Samus’ true power lies in not having to explain herself

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With Girl Power in Gaming, we’re exploring the role of females in our favorite hobby for the month of September. The series will attempt to explore gender dynamics, pre-assigned roles and both positive and negative examples of female characterization in the digital world. 

If in space no one can hear you scream, then maybe roaring is no longer necessary; that’s how far intergalactic travel has come. How important gender is to a characterization is of course open for debate, but what if it didn’t really matter at all? Much like Alien‘s Ripley, Bounty hunter Samus Aran of Nintendo’s Metroid series represents a different kind of powerful feminine depiction. Male or female, people are people first, gender second. In the scope of the universe, we’re all the same, indistinguishable specks in the vastness, and so for these women forced to deal with the isolation and dangers of the deep cosmos, their primary identifying characteristic is simply their humanity.

Now of course there is room for a variety of representations of women in games, such that the medium need not, nor should it, resort to one specific kind, but to me there’s something fascinating about what Samus pulled off. As an 8-year-old at the time of release, I remember going to a friend’s house to watch him run and gun his way through the creepy labyrinthine corridors, him blasting away aliens and acquiring awesome powers, me drawing maps, which may not sound exciting, but was totally vital in the 80s. Despite my role as cartographer (which I later learned to appreciate), I, like many boys my age, loved the game and had no trouble putting myself in the power suit of this galactic warrior, obviously identifying with the supercool athleticism and precision aim with such a destructive arsenal, envisioning myself exploring Zebes and taking down that whole Space Pirate operation.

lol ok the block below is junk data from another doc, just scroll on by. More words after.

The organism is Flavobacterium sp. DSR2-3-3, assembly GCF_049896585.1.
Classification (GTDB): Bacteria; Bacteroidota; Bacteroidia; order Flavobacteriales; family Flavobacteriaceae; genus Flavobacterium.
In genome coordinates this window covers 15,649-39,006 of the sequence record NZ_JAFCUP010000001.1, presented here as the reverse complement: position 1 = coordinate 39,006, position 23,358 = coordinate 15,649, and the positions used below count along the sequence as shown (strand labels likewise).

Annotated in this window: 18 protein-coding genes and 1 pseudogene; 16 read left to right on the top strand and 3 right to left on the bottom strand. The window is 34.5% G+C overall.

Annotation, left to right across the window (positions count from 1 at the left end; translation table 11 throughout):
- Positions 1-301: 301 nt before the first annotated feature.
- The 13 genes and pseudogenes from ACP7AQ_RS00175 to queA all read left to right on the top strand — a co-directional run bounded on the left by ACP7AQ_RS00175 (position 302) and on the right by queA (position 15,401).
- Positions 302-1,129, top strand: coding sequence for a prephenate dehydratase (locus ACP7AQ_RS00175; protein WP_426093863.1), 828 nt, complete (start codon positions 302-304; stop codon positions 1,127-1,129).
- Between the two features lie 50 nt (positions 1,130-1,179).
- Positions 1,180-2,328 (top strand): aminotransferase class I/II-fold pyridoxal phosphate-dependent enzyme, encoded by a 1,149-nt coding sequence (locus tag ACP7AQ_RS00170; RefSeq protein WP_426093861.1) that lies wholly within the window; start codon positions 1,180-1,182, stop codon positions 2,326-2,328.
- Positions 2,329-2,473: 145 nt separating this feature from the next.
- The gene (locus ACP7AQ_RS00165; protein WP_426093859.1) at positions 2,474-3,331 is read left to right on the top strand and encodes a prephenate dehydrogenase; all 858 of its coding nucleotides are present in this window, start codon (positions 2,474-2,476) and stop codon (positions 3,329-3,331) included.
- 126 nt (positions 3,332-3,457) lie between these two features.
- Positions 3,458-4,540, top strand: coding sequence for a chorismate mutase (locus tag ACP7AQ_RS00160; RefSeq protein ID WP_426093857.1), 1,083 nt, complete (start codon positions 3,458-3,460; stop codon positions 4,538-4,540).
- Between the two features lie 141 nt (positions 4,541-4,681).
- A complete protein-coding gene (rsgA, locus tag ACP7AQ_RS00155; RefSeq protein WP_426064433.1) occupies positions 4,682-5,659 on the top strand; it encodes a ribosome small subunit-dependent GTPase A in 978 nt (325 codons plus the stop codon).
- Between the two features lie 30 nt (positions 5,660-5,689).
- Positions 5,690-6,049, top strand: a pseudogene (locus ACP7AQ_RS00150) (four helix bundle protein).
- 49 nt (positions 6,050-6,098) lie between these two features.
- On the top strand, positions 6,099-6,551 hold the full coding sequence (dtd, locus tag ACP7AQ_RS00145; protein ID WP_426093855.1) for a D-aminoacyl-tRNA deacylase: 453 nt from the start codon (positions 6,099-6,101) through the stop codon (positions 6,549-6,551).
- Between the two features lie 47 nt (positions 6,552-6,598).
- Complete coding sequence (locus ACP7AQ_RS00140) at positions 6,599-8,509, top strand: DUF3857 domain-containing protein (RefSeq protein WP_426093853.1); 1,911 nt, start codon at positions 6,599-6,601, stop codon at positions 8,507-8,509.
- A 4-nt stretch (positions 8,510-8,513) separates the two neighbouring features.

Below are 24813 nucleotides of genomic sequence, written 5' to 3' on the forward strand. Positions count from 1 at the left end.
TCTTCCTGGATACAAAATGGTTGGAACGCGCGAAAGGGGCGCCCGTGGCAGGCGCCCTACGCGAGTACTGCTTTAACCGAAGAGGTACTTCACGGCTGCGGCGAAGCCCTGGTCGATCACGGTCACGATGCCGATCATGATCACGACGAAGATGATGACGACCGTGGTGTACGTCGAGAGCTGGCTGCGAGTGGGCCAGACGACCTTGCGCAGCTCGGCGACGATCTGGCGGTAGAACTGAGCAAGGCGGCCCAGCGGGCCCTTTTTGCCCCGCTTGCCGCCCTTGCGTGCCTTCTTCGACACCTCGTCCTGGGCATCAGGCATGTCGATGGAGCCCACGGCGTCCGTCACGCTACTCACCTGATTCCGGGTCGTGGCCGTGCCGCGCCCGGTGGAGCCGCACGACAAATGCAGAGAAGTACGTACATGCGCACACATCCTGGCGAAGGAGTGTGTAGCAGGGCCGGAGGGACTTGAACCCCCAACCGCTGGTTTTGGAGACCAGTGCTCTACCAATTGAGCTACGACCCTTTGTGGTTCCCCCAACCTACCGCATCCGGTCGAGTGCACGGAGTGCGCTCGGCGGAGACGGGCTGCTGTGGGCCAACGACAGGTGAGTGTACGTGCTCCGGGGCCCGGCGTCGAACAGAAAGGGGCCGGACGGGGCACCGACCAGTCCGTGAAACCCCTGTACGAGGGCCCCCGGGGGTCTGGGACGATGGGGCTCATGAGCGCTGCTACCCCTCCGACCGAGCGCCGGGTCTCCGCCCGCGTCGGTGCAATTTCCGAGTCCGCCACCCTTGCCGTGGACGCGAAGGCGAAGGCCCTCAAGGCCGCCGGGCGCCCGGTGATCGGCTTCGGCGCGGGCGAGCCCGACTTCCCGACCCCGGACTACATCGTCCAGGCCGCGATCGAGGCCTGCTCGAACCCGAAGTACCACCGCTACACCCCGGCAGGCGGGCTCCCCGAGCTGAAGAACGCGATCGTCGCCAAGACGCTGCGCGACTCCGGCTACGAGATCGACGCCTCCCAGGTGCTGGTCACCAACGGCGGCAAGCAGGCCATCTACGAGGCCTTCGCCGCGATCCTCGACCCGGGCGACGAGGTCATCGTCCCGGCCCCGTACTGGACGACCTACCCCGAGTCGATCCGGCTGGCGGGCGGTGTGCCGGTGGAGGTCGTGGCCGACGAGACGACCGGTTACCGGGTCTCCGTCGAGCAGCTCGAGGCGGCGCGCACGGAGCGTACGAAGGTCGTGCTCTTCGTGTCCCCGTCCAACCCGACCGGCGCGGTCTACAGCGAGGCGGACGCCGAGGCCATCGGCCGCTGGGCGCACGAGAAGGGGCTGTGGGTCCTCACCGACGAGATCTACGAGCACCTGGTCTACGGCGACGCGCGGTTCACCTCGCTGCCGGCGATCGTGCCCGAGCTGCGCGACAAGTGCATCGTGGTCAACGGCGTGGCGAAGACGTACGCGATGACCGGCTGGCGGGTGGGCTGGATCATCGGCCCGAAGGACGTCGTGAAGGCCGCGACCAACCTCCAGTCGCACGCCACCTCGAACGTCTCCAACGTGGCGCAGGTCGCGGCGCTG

So imagine my surprise during recess one day as my friend told me and several others gathered around listening intently how it ended, that this incredibly badass warrior was actually…a girl. Cue the collective gasp! The minds of prepubescent boys everywhere were blown that day, and for quite some time this surprise twist sustained as a hot topic on the schoolyard. Girls weren’t heroes, at least not like that. Sure, they had She-Ra, and Lady Jaye, but in our eyes they were second-class support roles to their star male counterparts. Eventually, however, resistance to this new idea faded away, and by the time we were all playing the SNES sequel, nary an eyebrow was raised. Samus wasn’t a guy, like us; so what?